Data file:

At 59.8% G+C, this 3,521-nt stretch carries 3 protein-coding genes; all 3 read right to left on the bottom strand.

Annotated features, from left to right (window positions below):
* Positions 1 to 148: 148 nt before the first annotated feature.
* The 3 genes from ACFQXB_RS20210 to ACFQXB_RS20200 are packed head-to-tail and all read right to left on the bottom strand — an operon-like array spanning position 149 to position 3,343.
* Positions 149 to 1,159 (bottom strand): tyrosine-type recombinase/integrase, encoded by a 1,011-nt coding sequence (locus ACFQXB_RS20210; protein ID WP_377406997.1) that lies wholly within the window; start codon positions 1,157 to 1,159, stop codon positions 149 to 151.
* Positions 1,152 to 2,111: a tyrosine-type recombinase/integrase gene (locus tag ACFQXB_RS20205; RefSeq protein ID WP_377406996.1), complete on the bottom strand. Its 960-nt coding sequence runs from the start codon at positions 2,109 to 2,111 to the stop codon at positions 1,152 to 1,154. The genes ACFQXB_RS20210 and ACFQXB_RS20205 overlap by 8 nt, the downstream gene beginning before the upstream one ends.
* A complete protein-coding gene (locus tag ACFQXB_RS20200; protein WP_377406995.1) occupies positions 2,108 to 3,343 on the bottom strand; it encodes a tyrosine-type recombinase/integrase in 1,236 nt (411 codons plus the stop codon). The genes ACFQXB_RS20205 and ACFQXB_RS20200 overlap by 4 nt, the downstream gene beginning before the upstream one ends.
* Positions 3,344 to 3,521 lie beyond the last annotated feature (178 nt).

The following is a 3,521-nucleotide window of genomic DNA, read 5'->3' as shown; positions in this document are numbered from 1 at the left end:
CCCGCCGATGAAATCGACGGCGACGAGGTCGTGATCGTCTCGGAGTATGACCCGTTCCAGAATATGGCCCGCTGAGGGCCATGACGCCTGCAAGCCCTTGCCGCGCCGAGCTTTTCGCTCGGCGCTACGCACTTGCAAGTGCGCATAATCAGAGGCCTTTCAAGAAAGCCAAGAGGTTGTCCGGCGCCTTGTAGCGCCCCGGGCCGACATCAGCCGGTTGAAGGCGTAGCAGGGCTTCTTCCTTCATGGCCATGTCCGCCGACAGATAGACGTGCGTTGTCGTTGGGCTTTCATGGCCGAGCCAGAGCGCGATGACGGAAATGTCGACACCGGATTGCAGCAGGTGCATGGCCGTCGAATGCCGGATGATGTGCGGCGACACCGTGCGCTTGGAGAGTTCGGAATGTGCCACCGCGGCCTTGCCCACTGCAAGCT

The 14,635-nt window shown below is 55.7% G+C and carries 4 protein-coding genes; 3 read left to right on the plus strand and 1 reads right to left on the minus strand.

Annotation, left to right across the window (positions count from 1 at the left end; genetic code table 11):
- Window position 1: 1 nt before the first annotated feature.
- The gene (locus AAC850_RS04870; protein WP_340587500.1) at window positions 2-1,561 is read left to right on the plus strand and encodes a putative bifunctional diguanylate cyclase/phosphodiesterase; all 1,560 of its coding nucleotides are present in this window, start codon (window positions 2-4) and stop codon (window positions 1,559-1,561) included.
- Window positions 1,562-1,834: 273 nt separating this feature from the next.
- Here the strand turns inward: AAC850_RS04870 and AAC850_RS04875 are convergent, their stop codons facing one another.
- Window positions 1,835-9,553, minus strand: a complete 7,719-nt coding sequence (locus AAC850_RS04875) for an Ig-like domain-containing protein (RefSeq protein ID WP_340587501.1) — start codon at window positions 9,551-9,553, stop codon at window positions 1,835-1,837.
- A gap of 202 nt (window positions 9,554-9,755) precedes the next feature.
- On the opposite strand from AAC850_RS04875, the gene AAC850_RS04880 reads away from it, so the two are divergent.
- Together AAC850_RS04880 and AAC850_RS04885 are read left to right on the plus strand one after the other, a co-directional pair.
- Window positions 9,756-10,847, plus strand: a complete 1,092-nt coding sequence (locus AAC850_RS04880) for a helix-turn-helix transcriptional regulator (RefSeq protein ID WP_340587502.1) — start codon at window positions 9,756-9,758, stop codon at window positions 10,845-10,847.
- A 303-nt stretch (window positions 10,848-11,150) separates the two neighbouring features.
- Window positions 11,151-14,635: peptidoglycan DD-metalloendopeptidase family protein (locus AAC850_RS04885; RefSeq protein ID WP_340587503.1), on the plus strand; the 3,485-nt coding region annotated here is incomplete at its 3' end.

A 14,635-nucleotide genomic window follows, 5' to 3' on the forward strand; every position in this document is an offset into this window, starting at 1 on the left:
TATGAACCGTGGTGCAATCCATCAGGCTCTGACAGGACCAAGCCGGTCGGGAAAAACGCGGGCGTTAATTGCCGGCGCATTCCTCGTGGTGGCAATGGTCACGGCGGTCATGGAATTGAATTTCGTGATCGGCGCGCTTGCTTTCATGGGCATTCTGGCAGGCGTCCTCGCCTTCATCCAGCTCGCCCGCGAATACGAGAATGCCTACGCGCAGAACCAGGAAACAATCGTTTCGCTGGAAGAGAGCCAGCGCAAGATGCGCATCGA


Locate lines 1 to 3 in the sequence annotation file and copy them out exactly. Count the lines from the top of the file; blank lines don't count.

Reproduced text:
At 59.8% G+C, this 3,521-nt stretch carries 3 protein-coding genes; all 3 read right to left on the bottom strand.

Annotated features, from left to right (window positions below):
* Positions 1 to 148: 148 nt before the first annotated feature.